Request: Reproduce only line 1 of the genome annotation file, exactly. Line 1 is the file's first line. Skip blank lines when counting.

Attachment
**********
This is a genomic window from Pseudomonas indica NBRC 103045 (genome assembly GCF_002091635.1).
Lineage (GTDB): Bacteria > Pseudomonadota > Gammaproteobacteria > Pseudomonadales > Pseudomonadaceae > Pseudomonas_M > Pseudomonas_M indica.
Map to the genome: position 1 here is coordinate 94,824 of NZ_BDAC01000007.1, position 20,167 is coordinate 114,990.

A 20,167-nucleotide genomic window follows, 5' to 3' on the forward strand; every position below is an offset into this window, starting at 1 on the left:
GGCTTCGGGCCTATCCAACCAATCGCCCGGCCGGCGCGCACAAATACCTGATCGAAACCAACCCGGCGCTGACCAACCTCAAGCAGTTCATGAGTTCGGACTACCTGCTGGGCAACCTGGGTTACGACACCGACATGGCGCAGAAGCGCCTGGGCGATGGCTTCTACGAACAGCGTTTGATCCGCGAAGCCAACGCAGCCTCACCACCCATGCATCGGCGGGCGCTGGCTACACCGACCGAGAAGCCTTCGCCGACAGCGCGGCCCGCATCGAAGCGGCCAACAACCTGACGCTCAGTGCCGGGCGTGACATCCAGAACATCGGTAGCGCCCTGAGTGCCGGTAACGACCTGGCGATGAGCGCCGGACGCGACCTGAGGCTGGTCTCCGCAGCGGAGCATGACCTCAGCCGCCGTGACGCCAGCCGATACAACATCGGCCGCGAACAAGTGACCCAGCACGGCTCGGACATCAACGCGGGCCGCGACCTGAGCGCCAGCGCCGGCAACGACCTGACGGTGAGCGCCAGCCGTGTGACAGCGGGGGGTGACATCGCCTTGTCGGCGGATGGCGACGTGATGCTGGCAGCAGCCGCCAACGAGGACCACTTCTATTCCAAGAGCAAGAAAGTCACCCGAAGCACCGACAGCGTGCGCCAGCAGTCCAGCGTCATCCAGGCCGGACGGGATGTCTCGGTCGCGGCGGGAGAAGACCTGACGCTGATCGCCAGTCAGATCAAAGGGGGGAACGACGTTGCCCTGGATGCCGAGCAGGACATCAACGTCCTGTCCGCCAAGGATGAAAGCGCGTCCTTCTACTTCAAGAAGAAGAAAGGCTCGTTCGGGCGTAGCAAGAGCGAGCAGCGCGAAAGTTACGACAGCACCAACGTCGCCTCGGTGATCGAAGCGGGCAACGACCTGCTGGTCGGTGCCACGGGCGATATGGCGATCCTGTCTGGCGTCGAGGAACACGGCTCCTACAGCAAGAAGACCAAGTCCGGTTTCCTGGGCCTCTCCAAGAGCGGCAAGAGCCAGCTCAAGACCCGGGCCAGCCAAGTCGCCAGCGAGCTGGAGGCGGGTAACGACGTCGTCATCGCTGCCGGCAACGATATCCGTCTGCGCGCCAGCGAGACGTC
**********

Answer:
This is a genomic window from Pseudomonas indica NBRC 103045 (genome assembly GCF_002091635.1).